MIAMI (CBSMiami) – Electric cars are growing more popular, but some drivers can’t bear to part with their old classics.
Matthew Quitter is helping those people keep their old rides. He’s converting classic cars into electric rides at his London based garage. “We have customers from all over the world,” he says.
Converting gas guzzlers helps the environment. More than a million cars in the UK end up on the scrap heap every year, according to EMR Metal Recycling, one of the world’s biggest recyclers of metal.
“Scrapping cars is not a good thing to do. You know, it’s sort of fairly well-known now that half a cars lifetime CO2 output is during manufacture,” Quitter says.
CBS News correspondent Ian Lee took a ride in Quitter’s electric 1953 Morris Minor.
“You become slightly more aware of how stinky other cars are,” Quitter says.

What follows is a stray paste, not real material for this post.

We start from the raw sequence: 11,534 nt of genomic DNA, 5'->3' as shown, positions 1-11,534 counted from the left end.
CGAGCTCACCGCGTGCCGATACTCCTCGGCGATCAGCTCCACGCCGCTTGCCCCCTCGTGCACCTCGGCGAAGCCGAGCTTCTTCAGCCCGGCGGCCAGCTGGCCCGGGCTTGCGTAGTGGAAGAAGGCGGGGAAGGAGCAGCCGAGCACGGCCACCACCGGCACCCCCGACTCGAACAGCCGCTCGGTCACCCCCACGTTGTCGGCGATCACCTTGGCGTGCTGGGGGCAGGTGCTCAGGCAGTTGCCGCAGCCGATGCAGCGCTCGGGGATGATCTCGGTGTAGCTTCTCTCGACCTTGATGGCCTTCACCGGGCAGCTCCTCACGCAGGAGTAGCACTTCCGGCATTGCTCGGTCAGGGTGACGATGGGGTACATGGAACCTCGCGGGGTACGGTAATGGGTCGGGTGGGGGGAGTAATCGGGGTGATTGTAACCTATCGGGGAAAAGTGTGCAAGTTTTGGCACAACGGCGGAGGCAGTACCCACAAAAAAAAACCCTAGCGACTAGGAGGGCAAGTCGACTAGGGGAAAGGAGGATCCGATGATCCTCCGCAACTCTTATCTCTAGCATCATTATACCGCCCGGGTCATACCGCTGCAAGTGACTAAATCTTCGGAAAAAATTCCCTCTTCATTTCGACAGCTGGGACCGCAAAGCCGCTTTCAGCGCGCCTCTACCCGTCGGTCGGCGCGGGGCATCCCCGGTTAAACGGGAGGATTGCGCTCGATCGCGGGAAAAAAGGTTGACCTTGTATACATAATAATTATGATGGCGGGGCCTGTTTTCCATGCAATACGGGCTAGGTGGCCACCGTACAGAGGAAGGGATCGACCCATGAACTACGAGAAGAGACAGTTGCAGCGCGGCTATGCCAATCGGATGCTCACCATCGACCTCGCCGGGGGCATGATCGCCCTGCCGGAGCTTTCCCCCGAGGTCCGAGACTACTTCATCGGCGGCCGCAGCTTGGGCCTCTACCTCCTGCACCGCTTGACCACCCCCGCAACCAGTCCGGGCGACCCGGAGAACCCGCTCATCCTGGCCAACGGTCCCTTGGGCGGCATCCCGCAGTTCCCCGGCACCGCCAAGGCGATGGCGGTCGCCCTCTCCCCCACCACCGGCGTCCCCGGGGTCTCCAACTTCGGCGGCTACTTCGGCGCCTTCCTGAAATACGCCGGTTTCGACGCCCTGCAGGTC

Guy Willner didn’t have a problem swapping motors in his 1969 Land Rover Series 2A.
“The Land Rover engine was never very exciting to me. What’s exciting is the gear box. The fact that you sound like you’re rattling a toolbox wherever you drive,” Willner says.
The electric touch didn’t disappoint. “It’s brilliant fun, it’s brilliant fun. It’s absolutely hilarious. I mean, it’s a hilarious car,” Willner says.
Converting a car with used parts from crashed electric vehicles can set you back at least $30,000. But for Quitter it’s not just about the money. “Once they get in the car and it’s converted, you get a big easy grin – and that’s it – they’re never going back,” he says.
Leaving gas in the rear view mirror as they drive their converted classics into the 21st century.
Even James Bond is going green. The company Lunaz is converting a limited number of 007’s classic Aston Martin with electric power. The price tag? About a million dollars.